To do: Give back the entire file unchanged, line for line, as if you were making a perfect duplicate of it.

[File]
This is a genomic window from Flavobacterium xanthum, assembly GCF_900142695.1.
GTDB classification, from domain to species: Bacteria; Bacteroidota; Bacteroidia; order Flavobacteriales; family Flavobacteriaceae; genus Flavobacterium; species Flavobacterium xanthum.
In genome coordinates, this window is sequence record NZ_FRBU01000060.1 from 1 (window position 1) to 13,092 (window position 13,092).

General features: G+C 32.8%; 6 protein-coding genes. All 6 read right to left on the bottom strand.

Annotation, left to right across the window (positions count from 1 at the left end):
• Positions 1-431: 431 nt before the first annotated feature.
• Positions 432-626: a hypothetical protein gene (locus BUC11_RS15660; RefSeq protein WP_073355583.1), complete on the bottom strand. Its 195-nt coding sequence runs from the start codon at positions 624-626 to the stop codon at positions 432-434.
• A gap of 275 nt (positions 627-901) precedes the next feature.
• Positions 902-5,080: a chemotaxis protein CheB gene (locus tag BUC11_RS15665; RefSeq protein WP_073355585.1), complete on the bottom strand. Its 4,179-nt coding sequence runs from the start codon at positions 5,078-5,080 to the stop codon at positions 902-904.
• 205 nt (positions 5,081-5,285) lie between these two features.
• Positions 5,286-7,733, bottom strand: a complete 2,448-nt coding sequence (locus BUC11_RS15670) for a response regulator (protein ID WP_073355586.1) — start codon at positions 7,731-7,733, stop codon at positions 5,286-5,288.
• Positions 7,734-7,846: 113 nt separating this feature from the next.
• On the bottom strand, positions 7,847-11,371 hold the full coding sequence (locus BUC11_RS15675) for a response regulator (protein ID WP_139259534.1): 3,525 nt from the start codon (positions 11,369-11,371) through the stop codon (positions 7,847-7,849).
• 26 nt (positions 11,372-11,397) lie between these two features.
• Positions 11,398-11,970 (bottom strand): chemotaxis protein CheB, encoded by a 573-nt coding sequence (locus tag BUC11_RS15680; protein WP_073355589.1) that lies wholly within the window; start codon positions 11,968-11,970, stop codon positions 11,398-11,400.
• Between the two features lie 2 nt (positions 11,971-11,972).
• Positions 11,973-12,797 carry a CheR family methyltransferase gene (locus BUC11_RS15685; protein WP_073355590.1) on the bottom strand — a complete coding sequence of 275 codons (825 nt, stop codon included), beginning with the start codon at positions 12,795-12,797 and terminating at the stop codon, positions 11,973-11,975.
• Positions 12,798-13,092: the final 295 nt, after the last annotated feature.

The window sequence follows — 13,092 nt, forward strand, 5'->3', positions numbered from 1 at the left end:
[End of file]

This is a genomic window from Flavobacterium xanthum, assembly GCF_900142695.1.
GTDB classification, from domain to species: Bacteria; Bacteroidota; Bacteroidia; order Flavobacteriales; family Flavobacteriaceae; genus Flavobacterium; species Flavobacterium xanthum.
In genome coordinates, this window is sequence record NZ_FRBU01000060.1 from 1 (window position 1) to 13,092 (window position 13,092).

General features: G+C 32.8%; 6 protein-coding genes. All 6 read right to left on the bottom strand.

Annotation, left to right across the window (positions count from 1 at the left end):
• Positions 1-431: 431 nt before the first annotated feature.
• Positions 432-626: a hypothetical protein gene (locus BUC11_RS15660; RefSeq protein WP_073355583.1), complete on the bottom strand. Its 195-nt coding sequence runs from the start codon at positions 624-626 to the stop codon at positions 432-434.
• A gap of 275 nt (positions 627-901) precedes the next feature.
• Positions 902-5,080: a chemotaxis protein CheB gene (locus tag BUC11_RS15665; RefSeq protein WP_073355585.1), complete on the bottom strand. Its 4,179-nt coding sequence runs from the start codon at positions 5,078-5,080 to the stop codon at positions 902-904.
• 205 nt (positions 5,081-5,285) lie between these two features.
• Positions 5,286-7,733, bottom strand: a complete 2,448-nt coding sequence (locus BUC11_RS15670) for a response regulator (protein ID WP_073355586.1) — start codon at positions 7,731-7,733, stop codon at positions 5,286-5,288.
• Positions 7,734-7,846: 113 nt separating this feature from the next.
• On the bottom strand, positions 7,847-11,371 hold the full coding sequence (locus BUC11_RS15675) for a response regulator (protein ID WP_139259534.1): 3,525 nt from the start codon (positions 11,369-11,371) through the stop codon (positions 7,847-7,849).
• 26 nt (positions 11,372-11,397) lie between these two features.
• Positions 11,398-11,970 (bottom strand): chemotaxis protein CheB, encoded by a 573-nt coding sequence (locus tag BUC11_RS15680; protein WP_073355589.1) that lies wholly within the window; start codon positions 11,968-11,970, stop codon positions 11,398-11,400.
• Between the two features lie 2 nt (positions 11,971-11,972).
• Positions 11,973-12,797 carry a CheR family methyltransferase gene (locus BUC11_RS15685; protein WP_073355590.1) on the bottom strand — a complete coding sequence of 275 codons (825 nt, stop codon included), beginning with the start codon at positions 12,795-12,797 and terminating at the stop codon, positions 11,973-11,975.
• Positions 12,798-13,092: the final 295 nt, after the last annotated feature.

The window sequence follows — 13,092 nt, forward strand, 5'->3', positions numbered from 1 at the left end: